This Is AuburnElectronic Theses and Dissertations

Validation of Cooking Methods Using Shell Eggs Inoculated with Salmonella Serotypes Enteritidis and Heidelberg




Davis, Alexis

Type of Degree



Poultry Science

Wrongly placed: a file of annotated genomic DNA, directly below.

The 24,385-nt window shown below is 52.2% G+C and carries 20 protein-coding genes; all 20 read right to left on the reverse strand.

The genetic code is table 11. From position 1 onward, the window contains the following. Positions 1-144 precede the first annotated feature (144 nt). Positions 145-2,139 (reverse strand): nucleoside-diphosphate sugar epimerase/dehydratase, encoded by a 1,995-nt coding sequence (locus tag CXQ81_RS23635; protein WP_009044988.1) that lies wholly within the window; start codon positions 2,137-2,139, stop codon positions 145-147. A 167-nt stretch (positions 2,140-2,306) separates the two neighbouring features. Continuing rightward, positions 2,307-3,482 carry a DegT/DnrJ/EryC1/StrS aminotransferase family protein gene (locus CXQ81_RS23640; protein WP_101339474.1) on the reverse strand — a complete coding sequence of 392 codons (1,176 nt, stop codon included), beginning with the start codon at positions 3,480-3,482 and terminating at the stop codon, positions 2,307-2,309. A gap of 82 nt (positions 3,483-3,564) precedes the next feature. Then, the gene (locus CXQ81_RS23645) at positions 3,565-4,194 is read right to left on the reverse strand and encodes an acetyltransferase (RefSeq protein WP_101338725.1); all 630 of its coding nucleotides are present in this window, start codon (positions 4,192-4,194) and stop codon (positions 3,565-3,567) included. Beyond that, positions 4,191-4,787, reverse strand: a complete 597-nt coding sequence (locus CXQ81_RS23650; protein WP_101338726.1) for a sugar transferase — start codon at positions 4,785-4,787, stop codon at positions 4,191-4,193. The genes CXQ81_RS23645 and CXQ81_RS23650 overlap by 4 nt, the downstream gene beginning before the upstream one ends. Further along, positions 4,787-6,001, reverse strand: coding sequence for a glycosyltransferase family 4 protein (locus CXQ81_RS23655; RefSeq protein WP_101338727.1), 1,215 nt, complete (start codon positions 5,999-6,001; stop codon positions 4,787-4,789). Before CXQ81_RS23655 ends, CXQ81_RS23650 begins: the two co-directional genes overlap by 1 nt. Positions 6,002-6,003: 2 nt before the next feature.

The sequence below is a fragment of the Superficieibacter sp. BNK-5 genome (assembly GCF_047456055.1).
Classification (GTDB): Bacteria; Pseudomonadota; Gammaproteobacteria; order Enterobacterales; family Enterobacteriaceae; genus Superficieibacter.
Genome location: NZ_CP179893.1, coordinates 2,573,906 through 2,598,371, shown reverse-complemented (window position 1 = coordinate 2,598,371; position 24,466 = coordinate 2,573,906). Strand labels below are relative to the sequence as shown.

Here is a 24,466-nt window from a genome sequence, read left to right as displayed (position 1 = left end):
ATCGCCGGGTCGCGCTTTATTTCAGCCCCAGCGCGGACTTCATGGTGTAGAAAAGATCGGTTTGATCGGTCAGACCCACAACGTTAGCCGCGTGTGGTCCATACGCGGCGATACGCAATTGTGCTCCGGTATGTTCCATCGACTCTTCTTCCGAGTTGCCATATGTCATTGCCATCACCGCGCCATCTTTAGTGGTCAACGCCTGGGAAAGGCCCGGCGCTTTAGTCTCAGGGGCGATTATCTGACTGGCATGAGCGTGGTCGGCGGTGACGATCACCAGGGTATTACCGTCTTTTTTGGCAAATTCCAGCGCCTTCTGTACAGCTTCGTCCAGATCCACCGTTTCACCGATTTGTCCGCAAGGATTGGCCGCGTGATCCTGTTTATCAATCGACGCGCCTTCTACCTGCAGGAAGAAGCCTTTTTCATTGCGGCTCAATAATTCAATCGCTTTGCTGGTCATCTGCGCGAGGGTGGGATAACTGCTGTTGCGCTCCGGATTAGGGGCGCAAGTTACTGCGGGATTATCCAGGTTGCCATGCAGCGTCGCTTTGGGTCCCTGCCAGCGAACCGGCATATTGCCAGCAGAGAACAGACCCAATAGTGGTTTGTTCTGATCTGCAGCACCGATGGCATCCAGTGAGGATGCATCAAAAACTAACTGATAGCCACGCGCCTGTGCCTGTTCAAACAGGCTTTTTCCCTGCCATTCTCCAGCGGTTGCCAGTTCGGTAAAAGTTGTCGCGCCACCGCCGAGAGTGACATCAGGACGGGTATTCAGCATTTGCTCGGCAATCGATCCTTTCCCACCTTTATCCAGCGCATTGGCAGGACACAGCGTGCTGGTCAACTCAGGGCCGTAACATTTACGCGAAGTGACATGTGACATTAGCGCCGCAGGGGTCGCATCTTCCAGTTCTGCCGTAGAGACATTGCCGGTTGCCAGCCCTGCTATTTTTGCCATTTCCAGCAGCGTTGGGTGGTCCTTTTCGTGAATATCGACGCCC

Salmonella Enteritidis has been associated with eggs and egg products for a long time. However, Salmonella Heidelberg is now also being associated with eggs and egg products. Experiments were therefore done to determine which cooking methods were considered to be safe. The following American Egg Board cooking methods were chosen: hard and soft cooked, scrambled, over-easy, sunny-side-up, and poached using a pan insert and the free flowing method. Shell eggs were purchased from the grocery store and candled for cracks. The eggs were then inoculated with a Salmonella cocktail and cooked. The microbiological testing was done using the USDA approved methods for Salmonella recovery. Findings indicate that the American Egg Board(AEB) hard cooked, soft cooked, and poaching methods are safe. The same is not true for the over-easy and scrambled egg cooking methods, in which SE or SH were recovered from cooking product. The over-easy came back positive for SH, and scrambled came back positive for SE PT4 and PT30. The free poached egg cooking method came back positive for SH and SE PT4 in two of the 30 cooked samples. Given this low frequency of SE and SH recovery, the over-easy and scrambled cooking methods can be considered reasonably safe. The free poached method could be considered safe if cooked to the maximum of five min. The sunny-side-up cooking method had a total of 19 of 30 samples that were Salmonella positive after cooking, with some samples having a combination of multiple salmonellas. The sunny-side-up method should be considered unsafe.